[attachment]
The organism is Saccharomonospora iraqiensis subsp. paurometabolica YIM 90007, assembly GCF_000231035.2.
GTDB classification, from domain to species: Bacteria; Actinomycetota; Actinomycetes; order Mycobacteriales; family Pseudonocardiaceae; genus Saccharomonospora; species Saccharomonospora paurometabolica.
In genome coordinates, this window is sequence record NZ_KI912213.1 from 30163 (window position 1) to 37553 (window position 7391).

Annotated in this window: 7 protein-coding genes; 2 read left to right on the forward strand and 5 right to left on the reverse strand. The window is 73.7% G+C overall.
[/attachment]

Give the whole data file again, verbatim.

The organism is Saccharomonospora iraqiensis subsp. paurometabolica YIM 90007, assembly GCF_000231035.2.
GTDB classification, from domain to species: Bacteria; Actinomycetota; Actinomycetes; order Mycobacteriales; family Pseudonocardiaceae; genus Saccharomonospora; species Saccharomonospora paurometabolica.
In genome coordinates, this window is sequence record NZ_KI912213.1 from 30163 (window position 1) to 37553 (window position 7391).

Annotated in this window: 7 protein-coding genes; 2 read left to right on the forward strand and 5 right to left on the reverse strand. The window is 73.7% G+C overall.